Posted by Sayre Quevedo on January 31, 2013 at 05:37pm
photo: Ken Zirkel/ BY
There are a lot of misconceptions about young voters -- they don’t know as much as older voters, they don’t care about the issues, they don’t like to vote -- but a new survey from the The Center for Information and Research on Civic Learning and Engagement (CIRCLE) challenges those old stereotypes.
Youth Radio’s Sayre Quevedo spoke to Kei Kawashima-Ginsberg, a lead researcher behind the study looking into why young people turned out in near-record levels last November.
Youth Radio: What are some of the highlights from the data you collected from young voters in November’s election?
KG: One of them is that young people know about as much as older adults about how political systems generally work. That’s contrary to what people have said before.
The other finding that was important was that the everyday experiences that young people have growing up really matter, like family and school -- things like how often family encouraged them to vote or discussed political issues or asked about their opinions, and the same applies to schools, whether it’s through classes such as social studies or civics. When teachers really teach young people to vote, it has implications on how often they vote, how much they know, and how engaged they are as young adults.
YR: What lessons can we learn from those findings to improve turnout among young voters, moving forward?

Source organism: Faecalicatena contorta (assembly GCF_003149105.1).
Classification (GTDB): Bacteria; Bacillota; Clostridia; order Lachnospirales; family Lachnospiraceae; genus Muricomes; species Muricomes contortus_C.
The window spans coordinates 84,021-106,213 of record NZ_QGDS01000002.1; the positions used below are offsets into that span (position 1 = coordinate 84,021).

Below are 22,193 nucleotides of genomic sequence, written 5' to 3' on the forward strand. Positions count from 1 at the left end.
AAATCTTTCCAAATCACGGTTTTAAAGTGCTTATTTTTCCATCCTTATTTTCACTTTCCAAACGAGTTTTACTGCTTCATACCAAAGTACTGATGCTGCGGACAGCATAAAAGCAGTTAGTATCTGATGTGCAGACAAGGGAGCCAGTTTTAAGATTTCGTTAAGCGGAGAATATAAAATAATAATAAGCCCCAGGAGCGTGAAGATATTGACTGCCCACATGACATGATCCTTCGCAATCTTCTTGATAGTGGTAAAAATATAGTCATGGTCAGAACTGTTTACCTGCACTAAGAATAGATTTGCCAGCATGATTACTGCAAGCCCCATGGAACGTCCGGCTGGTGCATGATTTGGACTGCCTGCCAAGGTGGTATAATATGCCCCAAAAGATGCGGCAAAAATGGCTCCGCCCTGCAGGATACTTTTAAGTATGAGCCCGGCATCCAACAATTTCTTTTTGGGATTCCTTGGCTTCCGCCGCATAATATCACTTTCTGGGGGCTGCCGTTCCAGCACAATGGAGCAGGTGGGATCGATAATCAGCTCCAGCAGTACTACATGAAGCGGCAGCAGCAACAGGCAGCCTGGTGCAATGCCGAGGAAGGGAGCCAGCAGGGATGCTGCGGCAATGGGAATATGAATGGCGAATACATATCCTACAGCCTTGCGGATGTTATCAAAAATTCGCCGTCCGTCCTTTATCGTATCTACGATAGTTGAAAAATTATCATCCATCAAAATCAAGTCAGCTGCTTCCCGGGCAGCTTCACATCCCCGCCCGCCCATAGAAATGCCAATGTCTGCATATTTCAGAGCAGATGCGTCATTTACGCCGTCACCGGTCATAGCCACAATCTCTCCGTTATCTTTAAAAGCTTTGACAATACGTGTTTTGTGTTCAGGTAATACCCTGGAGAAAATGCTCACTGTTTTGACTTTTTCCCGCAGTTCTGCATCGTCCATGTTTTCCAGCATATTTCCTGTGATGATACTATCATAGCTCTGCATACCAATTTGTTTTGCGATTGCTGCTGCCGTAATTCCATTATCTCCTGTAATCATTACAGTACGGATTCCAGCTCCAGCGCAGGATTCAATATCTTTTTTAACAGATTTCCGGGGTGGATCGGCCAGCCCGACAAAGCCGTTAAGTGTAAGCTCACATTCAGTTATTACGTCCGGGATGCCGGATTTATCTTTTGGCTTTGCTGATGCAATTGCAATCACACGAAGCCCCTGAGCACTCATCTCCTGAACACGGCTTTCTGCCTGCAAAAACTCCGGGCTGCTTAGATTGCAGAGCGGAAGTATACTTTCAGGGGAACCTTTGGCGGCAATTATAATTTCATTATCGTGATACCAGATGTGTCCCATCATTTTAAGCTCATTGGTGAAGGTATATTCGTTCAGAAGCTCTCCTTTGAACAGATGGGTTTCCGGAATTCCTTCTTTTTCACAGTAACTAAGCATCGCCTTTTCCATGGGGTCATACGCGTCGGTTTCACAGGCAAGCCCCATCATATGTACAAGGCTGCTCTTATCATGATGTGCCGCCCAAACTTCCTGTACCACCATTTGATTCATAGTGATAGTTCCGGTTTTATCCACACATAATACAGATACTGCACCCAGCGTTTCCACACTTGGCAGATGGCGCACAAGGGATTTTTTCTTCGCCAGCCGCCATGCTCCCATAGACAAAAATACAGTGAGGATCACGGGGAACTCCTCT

KG: The finding about family and school has a particular implication when it comes to improving young voter turnout.
Everyday experiences at the kitchen table, and small interactions with teachers and school administrators about how important it is to participate can really raise turnout and other forms of engagement.
I think voting, in some ways, is just the tip of the iceberg. People who vote tend to also do other things. When young people receive a social studies or civic education, they build skills and the idea that it is their responsibility to participate, vote, volunteer, or go to a meeting.
Part of it is just knowing how the government works, that’s the knowledge part. But the bigger part is about the value of civic engagement. That value gets communicated through parents and teachers and a school’s climate. It gets practiced when students have opportunities like working with community members, or making decisions together, or participating in model UN. Those are opportunities that give young people the confidence and skills necessary to participate.
YR: The study says that young people who have “high-quality civic experiences” are more likely to vote. What are those exactly?
KG: High-quality civic experiences could mean discussing current events, and being encouraged to discuss political and social issues with teachers who have different opinions. It could also mean conducting research on social and political issues, doing projects in the community, and being required to keep up with politics or the government by reading things like newspapers, watching tv, or researching on the internet.
YR: Are there schools that are more or less likely to have these “high-quality” experiences?
KG: It is very much predicted by the wealth of the community and the kind of students who attend the school, in terms of racial background, immigrant status, and socioeconomic status. We call that a civic achievement gap or a civic learning gap.
Another thing about low-resource schools is that they’re often really stressed for time because of the pressure of test preparation. Teachers feel the need to teach to the test, so there aren’t a lot of opportunities for enrichment. They [classes in under-resourced schools] tend to be more about the Constitution and government structure, and not really about on-going wars or what healthcare reform would look like for them.